Jump to content

I have little to no idea of what I'm doing...


JayT
 Share

Recommended Posts

11 hours ago, Prostheta said:

 

The thin sidewall in the pocket is fragile to my eye. It serves no supporting purpose for the neck and will likely break in use. Is it absolutely an essential part of your design intent?

 

No, I guess it was a (another) measurement mistake...but ended up helping alining the neck (seemingly anyway) & I’ve already trimmed itB7B9D541-F800-4335-BCAC-758F9F948BF6.thumb.jpeg.732e391e54e3ff51da33a1beb5bfc7be.jpeg

also did 2nd body neck pocket, this one went way smoother

8517F7DA-8EC0-4898-A0AC-AC35A5E19599.thumb.jpeg.8d1f1f4d5d26fddc01ebd8ba9289725a.jpeg

EAAA44FA-08C9-4909-9F4B-814039B83E19.thumb.jpeg.7a0035f2ebde9b7a4c002c94d4dfc70a.jpeg

and got that snug fit that holds the weight of the body...starting to take shape!

C47AF4D5-1D53-459F-8567-6C825722C72F.thumb.jpeg.94d046e95afa252eaeb769d12a2a15a5.jpeg

I even found time to make a cavity template, but am not sure how deep to make each one. Researching tomorrow 

66212BAF-C725-4FAC-98E0-237DBDF88CC1.thumb.jpeg.95dacdf02d63c03caf33a56140d3f53d.jpeg

Link to comment
Share on other sites

On 2/2/2020 at 7:32 AM, Bizman62 said:

I thought it's something that will get cut off at a later stage, serving for aligning purposes until then. That's how we were instructed to do with the Tele's at the course.

I pretty much do all my neck joins that way. The thin part is for locating the neck and gets carved away whilst carving the neck join.

SR

Link to comment
Share on other sites

A bit of progress...every cut is nerve wracking at this point :)

18087915-ABC6-42AA-A94D-EA20D0041154.thumb.jpeg.33ddf9770513fcf1e874d0d5e1340784.jpeg

and who knew drilling 6 straight, perpendicular holes is near impossible? Even with a drill press. I saw some videos after the fact on how to do it...pretty labor intensive. Anyway, I’m inching towards the finish line

  • Like 2
Link to comment
Share on other sites

Just now, JayT said:

A bit of progress...every cut is nerve wracking at this point :)

18087915-ABC6-42AA-A94D-EA20D0041154.thumb.jpeg.33ddf9770513fcf1e874d0d5e1340784.jpeg

and who knew drilling 6 straight, perpendicular holes is near impossible? Even with a drill press. I saw some videos after the fact on how to do it...pretty labor intensive. Anyway, I’m inching towards the finish line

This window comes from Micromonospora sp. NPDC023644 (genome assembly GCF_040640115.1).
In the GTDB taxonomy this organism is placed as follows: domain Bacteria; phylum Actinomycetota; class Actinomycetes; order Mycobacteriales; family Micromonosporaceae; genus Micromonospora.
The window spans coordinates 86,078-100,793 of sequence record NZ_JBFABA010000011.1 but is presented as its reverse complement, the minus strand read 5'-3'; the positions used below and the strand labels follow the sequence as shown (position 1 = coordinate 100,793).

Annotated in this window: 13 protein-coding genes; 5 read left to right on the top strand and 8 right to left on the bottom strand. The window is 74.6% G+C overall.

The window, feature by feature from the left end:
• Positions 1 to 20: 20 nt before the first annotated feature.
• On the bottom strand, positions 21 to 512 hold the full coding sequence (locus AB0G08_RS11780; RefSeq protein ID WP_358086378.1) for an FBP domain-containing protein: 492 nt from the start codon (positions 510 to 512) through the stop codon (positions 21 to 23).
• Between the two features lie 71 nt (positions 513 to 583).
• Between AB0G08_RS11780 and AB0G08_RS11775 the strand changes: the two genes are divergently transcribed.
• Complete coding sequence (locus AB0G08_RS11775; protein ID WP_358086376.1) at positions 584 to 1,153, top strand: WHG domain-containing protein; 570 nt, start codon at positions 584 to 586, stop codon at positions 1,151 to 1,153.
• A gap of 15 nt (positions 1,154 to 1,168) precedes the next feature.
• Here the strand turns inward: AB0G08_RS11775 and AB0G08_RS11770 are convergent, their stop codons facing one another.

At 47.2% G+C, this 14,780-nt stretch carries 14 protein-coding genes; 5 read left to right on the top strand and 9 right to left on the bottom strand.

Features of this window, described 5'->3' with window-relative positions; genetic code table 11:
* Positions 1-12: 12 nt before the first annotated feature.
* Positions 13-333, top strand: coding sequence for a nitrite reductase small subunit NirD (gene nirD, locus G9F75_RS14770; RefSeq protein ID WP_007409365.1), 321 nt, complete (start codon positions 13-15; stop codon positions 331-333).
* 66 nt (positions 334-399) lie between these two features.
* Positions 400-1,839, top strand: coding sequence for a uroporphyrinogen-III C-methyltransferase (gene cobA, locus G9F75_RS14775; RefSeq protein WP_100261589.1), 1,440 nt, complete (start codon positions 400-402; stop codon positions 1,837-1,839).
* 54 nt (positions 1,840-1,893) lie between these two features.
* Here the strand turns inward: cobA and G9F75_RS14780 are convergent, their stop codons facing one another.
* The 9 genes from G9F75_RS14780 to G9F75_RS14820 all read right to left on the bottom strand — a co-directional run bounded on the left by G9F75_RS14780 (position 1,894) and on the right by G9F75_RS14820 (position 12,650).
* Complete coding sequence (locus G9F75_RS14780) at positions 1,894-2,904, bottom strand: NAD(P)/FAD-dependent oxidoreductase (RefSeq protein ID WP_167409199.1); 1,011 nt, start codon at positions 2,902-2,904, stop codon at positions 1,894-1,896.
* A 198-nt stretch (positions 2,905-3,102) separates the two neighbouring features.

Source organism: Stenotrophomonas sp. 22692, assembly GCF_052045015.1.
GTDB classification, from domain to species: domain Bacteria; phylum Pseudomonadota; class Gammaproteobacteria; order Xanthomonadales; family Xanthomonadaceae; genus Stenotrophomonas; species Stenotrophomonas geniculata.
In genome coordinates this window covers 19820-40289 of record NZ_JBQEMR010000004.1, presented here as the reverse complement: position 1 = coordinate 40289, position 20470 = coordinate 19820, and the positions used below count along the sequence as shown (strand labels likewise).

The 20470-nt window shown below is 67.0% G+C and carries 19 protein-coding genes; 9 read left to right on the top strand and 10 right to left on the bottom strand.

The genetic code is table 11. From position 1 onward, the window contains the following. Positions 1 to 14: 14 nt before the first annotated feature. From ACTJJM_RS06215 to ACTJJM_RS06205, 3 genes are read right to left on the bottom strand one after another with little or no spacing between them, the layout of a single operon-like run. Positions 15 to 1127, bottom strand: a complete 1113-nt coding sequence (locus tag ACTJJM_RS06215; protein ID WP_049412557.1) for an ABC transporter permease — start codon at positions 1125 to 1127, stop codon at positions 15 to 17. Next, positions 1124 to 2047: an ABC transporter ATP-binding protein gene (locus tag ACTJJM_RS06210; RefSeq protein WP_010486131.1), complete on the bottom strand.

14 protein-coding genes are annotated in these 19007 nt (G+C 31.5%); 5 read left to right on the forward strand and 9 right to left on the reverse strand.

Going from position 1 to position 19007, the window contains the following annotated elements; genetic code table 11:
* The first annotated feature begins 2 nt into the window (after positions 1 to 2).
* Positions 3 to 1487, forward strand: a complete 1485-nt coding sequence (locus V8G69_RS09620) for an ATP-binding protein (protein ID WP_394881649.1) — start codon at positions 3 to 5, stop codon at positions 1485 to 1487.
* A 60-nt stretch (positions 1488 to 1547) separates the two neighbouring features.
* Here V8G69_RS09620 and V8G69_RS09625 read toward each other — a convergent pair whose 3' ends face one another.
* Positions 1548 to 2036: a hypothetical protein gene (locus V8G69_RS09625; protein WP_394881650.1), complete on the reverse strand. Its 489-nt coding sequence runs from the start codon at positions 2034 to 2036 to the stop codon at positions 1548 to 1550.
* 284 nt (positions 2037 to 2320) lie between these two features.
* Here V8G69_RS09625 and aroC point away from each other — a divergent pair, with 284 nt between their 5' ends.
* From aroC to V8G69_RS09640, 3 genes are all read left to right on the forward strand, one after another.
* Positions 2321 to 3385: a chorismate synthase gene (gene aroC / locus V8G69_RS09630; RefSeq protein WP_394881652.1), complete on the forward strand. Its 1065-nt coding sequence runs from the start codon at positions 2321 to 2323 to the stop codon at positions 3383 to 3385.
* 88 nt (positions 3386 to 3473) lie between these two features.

really starting to come together there.  looks great. 

afa straight lines... I hear ya.  with good brad point bits and a solid template I have managed to do a pretty good job but have thought a lot about how to get it 'right' and my best guess is to setup a fence and drill the holes in square stock first... then carpet tape that to the guitar and place the bit in the hole.  I actually did that on my recent tele and it worked good.  I s'pose there's lots of ways to do it.

Link to comment
Share on other sites

Routing cavities, first one went no problem...2nd one again router issues! How does a flush bit with 2 bearings dig into the wall?

C722D1BC-176A-404D-B1EB-8C8561C01C84.thumb.jpeg.160d604e66c66af6e459b7ce65db8e84.jpeg

but I made a little plug (not putty despite that being my first instinct) worked fine but wish I thought of grain matching at least a little. 

255EB3B1-24BA-4DE6-9032-6B1DFA4BC471.thumb.jpeg.7f9d148b0872439fc154a68731d369cd.jpeg

turned out ok...going to one painted and under pick guard so no BFD I suppose.

Rounded hard edges and carved belly cut tonight 

1DAD2C6D-28B5-46D3-951C-1F7EA9EF9362.thumb.jpeg.f2794800211e482eb6055a81fe3f05e6.jpeg

EA477395-D50D-4E83-A0CE-47225B5B9735.thumb.jpeg.1d517fff9d5f11910f1de1b36cce50e3.jpeg

carving is easily my favorite part of this process

C063E4D3-F64F-4F37-8985-2599DC499765.thumb.jpeg.d68359eb86e7cf14018cf39a321d5385.jpeg

8DBEB5A0-F87F-46D8-A1FE-CDE43AA9F959.thumb.jpeg.48a9c67d496cc925f4b63dc80800e88f.jpeg

F00EE8D8-7B21-4414-A92D-BFDB998F528A.thumb.jpeg.989f8164df7e8c978636b519e9987013.jpeg

Edited by JayT
  • Like 3